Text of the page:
The Rally Cat saga was, at first, a straightforward viral sports-animal story.
On Aug. 9, a kitten scampered across the field at Busch Stadium in the sixth inning of the St. Louis Cardinals' game against the Kansas City Royals, eventually getting scooped up by a grounds-crew member who took a few scratches for the team. The Cardinals were down 5-4, but Yadier Molina hit a grand slam on the first pitch that followed the cat's removal.
The story didn't end there. Rally Cat was taken from the stadium by a fan who claimed to be his owner, but the woman lost control of the cat in St. Louis' Citygarden. The next day, St. Louis Feral Cat Outreach announced Rally Cat had been found not far from where he had escaped, and since then the group has nursed Rally Cat to full health while bickering with the Cardinals over his ownership.
You could say the Rally Cat story has nine lives.
On Thursday came the endgame: St. Louis Feral Cat Outreach announced it would not return Rally Cat to the Cardinals, even though the team had announced that Rally Cat Appreciation Day would be held Sept. 10.
At issue is the Cardinals' public statements last week that Rally Cat would be returned to them to live a comfortable life spurring (purring?) rallies at Busch Stadium. The team apparently made such declarations without clearing them first with St. Louis Feral Cat Outreach, which took to Facebook to blast the Cardinals for making false statements.
The team then asked the rescue group to take down the Facebook post, according to the St. Louis Post-Dispatch, but it refused. And now the Cardinals won't get Rally Cat.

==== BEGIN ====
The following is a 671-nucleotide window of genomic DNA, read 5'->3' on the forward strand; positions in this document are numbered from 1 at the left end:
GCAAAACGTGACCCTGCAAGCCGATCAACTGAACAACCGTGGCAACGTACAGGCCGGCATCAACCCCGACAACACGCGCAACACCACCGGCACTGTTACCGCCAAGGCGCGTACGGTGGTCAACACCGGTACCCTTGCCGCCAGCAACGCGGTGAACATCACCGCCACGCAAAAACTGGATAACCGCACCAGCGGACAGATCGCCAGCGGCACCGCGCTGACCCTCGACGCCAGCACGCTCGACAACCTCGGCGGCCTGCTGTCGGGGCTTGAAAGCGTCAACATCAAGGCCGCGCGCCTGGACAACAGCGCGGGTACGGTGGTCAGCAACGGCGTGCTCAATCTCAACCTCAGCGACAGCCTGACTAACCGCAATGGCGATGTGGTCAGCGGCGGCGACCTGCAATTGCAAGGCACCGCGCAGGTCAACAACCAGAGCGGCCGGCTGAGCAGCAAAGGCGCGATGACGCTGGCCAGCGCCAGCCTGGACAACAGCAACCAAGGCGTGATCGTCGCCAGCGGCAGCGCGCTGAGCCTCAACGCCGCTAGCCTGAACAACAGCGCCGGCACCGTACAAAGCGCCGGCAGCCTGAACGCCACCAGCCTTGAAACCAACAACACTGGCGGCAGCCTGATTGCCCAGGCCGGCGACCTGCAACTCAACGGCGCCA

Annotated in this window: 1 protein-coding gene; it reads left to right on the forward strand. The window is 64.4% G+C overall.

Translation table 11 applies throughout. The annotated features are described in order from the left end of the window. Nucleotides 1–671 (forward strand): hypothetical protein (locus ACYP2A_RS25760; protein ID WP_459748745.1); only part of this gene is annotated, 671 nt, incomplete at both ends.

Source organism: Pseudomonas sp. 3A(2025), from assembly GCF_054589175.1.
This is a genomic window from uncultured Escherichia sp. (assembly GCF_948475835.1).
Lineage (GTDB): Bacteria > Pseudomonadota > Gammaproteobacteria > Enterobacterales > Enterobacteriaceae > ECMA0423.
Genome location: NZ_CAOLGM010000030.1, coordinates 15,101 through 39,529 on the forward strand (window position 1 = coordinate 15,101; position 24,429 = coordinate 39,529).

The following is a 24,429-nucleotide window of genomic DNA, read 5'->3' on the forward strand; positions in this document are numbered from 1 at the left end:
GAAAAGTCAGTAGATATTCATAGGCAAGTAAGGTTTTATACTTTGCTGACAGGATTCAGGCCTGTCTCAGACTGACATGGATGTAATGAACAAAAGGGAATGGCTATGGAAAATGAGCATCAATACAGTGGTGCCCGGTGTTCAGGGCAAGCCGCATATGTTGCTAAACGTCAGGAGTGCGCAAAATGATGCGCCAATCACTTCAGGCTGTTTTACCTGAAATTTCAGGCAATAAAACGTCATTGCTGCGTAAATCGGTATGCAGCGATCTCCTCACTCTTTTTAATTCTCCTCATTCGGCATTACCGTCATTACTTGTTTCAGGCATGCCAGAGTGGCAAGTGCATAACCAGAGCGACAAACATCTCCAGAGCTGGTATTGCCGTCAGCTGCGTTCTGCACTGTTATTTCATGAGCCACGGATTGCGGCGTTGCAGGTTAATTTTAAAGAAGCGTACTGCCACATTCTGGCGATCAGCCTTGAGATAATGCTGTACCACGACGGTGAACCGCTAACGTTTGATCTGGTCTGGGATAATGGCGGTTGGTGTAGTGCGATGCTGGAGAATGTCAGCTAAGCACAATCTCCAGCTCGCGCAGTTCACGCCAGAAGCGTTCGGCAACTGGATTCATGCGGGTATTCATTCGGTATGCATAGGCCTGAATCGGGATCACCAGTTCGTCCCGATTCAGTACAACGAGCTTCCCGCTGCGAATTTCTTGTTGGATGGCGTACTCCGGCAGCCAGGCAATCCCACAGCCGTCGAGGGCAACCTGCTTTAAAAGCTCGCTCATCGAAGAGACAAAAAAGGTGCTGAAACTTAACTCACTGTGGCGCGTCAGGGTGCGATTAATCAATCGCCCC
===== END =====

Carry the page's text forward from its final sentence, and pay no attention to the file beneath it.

"Cat people are different human beings than the rest of us," Al Watkins, described as "Rally Cat's lawyer," said Thursday. "They take very seriously that the best interest of the cat is being prioritized, and it became clear that the Cardinals were more interested in exploiting the cat for commercial interests.
"Nobody likes a bully in the litter box."
Said Cardinals public relations executive Ron Watermon: "Getting straight answers from the group has been like herding cats. We would dispute their version of things but don't want to be engaged in a cat fight."
As for Rally Cat's future, he is living with a St. Louis Feral Cat Outreach volunteer until he puts on a little more weight and a "serendipitous match" can be found with a permanent family, Watkins said. Rally Cat Appreciation Day will be held as planned Sept. 10, with fans getting a Rally Cat T-shirt and proceeds going to Tony LaRussa's Animal Rescue Foundation and St. Louis Feral Cat Outreach.
Earlier this week, there was a rally of about 1,000 people near NFL headquarters in New York City in support of Colin Kaepernick, who remains unsigned despite several teams employing quarterbacks who can best be described as "meh."
Also showing love for Kaepernick are two bars near Soldier Field in Chicago who have announced they won't show NFL games in their establishments as long as Kaepernick remains unemployed.
Velvet Lounge, on Cermak Road, and The Bureau Bar, on 16th Street, announced their policies on social media. Both bars are owned by Kenny Johnson.
"Every bar benefits from football games ... this is more about right and wrong," Johnson said. "We'll take a hit but be OK."
It "just didn't sit well" with Johnson that Kaepernick "can't get a job when he's better than a number of quarterbacks who have jobs. This is a way to make a statement."
Sports on 08/26/2017
Print Headline: Fur flies as Rally Cat saga ends